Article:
The basic equation that describes an underlying and its options is: Owning one call option and selling one put option (with the same strike price and expiration date) is equivalent to owning 100 shares of stock. Thus,

S = C – P; where S = stock; C = call; P = put

There are some other options positions that can be considered equivalent. For example, take a look at a covered call position (long stock and short one call), or S-C.

From the equation above, S –C = -P. In other words, if you own stock and sell one call option (covered call writing) then your position is equivalent to being short one put option with the same strike and expiration. That position is naked short the put. Amazingly some brokers don’t allow all clients to sell naked puts, but they allow all to write covered calls. But as we can see, writing a covered call is equivalent to selling a naked put.

Summary

Synthetic positions can be used to change one position into another when your outlook changes. Options offer enormous flexibility in positioning. Synthetics can offer an alternative plan B, require less capital, eliminate the need to borrow the stock if selling it short etc. It is essential to understand synthetic options in order to fully utilize the flexibility of options.

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    Synthetic Long Stock (Split Strikes)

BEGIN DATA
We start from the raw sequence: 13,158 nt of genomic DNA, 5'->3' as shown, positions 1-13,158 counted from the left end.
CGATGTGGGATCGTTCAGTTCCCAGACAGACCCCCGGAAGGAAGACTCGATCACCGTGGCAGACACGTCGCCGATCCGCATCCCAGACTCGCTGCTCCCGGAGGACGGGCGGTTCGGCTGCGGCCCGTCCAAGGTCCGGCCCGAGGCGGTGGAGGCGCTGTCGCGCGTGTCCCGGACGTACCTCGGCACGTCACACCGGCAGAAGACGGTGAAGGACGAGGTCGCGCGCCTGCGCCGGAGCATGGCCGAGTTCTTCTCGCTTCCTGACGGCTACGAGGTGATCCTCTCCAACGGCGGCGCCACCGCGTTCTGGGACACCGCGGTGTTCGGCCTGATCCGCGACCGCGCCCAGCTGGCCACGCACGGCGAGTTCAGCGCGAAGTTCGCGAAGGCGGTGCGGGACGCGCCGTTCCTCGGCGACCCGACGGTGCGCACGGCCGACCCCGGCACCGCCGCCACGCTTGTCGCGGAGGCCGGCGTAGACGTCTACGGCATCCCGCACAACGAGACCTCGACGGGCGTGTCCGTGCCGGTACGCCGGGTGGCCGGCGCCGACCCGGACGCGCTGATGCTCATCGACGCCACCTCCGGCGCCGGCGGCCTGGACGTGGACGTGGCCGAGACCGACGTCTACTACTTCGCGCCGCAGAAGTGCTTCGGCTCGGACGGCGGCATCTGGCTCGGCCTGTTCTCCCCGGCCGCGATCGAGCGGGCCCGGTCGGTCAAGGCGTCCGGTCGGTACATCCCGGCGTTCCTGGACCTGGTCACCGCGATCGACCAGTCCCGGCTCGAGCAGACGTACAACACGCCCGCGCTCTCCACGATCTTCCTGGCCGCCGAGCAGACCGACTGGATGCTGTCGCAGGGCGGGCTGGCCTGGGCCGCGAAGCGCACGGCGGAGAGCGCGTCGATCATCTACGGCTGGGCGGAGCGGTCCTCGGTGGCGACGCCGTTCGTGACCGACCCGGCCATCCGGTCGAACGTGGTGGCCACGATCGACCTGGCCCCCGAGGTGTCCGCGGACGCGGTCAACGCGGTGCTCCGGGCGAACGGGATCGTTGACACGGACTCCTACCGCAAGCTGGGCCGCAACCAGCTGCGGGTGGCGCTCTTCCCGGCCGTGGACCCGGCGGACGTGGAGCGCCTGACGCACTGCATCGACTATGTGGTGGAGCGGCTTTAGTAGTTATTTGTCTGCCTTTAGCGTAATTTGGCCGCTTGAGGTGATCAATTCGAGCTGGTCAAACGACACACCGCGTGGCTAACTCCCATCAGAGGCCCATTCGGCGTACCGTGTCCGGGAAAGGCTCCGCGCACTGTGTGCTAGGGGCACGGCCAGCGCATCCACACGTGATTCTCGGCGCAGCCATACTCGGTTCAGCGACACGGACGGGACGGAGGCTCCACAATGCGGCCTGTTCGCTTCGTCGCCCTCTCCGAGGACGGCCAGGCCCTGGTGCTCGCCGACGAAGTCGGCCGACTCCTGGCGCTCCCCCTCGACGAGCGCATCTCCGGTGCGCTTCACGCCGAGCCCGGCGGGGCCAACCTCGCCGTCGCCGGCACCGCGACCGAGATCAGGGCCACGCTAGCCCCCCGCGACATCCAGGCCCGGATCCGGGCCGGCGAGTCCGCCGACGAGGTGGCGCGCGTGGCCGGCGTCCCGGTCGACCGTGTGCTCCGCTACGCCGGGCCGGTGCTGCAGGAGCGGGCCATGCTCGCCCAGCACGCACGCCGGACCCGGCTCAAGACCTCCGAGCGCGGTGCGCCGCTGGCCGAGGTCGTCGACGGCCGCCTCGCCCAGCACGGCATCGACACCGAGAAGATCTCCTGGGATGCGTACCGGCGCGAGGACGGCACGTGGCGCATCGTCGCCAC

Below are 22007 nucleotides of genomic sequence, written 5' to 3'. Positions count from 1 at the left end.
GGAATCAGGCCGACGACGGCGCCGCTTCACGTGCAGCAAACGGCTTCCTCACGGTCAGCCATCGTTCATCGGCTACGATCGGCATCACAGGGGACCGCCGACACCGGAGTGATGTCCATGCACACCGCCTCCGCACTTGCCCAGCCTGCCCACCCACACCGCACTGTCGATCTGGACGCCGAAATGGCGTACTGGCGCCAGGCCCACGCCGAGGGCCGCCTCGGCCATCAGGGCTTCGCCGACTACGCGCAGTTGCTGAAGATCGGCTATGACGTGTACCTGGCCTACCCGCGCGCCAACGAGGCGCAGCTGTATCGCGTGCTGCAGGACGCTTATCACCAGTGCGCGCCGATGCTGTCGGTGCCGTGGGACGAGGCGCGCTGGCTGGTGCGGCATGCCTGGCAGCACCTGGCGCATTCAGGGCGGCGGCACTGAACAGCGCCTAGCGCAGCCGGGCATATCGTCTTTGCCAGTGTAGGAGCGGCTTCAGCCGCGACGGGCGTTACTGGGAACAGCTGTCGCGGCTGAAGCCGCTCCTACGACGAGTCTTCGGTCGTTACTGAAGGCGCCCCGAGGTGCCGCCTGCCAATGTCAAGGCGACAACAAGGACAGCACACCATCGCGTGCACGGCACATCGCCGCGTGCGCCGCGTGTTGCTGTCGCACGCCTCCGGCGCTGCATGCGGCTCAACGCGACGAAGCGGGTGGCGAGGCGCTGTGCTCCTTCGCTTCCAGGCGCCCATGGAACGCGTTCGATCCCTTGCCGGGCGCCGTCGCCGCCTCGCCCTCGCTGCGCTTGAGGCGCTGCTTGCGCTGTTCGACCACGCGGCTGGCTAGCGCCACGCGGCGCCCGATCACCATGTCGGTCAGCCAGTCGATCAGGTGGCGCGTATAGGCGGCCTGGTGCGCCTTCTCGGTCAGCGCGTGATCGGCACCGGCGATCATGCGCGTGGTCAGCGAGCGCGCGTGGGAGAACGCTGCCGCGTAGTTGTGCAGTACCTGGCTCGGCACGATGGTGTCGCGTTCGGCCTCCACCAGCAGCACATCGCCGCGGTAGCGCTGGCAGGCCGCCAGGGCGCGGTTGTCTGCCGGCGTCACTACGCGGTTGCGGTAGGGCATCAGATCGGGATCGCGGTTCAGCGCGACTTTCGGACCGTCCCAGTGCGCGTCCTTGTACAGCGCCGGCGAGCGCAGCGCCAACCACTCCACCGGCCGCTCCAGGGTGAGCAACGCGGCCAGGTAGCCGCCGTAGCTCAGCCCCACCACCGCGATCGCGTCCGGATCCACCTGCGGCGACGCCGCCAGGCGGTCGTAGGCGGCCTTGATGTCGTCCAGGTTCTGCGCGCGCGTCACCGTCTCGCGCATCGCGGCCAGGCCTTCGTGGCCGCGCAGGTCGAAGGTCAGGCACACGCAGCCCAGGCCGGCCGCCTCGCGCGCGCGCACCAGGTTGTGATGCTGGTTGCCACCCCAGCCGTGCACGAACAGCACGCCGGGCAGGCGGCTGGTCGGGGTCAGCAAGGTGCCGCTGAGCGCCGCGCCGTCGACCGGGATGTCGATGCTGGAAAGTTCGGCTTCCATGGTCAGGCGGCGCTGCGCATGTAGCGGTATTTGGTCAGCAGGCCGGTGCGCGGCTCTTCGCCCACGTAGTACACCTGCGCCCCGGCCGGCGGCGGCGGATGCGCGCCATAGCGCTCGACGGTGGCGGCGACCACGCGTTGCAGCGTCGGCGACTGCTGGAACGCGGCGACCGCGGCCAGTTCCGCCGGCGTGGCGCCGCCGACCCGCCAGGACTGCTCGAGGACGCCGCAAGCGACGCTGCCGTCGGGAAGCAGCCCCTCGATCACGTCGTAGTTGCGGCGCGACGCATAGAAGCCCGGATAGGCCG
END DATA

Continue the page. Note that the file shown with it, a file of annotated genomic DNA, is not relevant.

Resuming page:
The synthetic long stock (split strikes) is a less aggressive version of the synthetic long stock.

    The synthetic long stock (split strikes) position is created by buying slightly out-of-the-money calls and selling an equal number of slightly out-of-the-money puts of the same underlying stock and expiration date.

    Synthetic Long Stock (Split Strikes) Construction
    Buy 1 OTM Call
    Sell 1 OTM Put

    The split strike version of the synthetic long stock strategy offers some downside protection. If the trader’s outlook is wrong and the underlying stock price falls slightly, he will not suffer any loss. On the flip side, a stronger upside move is needed to produce a profit.

    Profits and losses with a split strike strategy are also not as heavy as a corresponding long stock position as the strategist has traded some potential profits for downside protection.

    Unlimited Profit Potential

    Similar to a long stock position, there is no maximum profit for the synthetic long stock (split strikes). The options trader stands to profit as long as the underlying stock price goes up.

    The formula for calculating profit is given below:

    • Maximum Profit = Unlimited
    • Profit Achieved When Price of Underlying > Strike Price of Long Call – Net Premium Received
    • Profit = Price of Underlying – Strike Price of Long Call + Net Premium Received

    Unlimited Risk

    Like the long stock position, heavy losses can occur for the synthetic long stock (split strikes) if the underlying stock price takes a dive.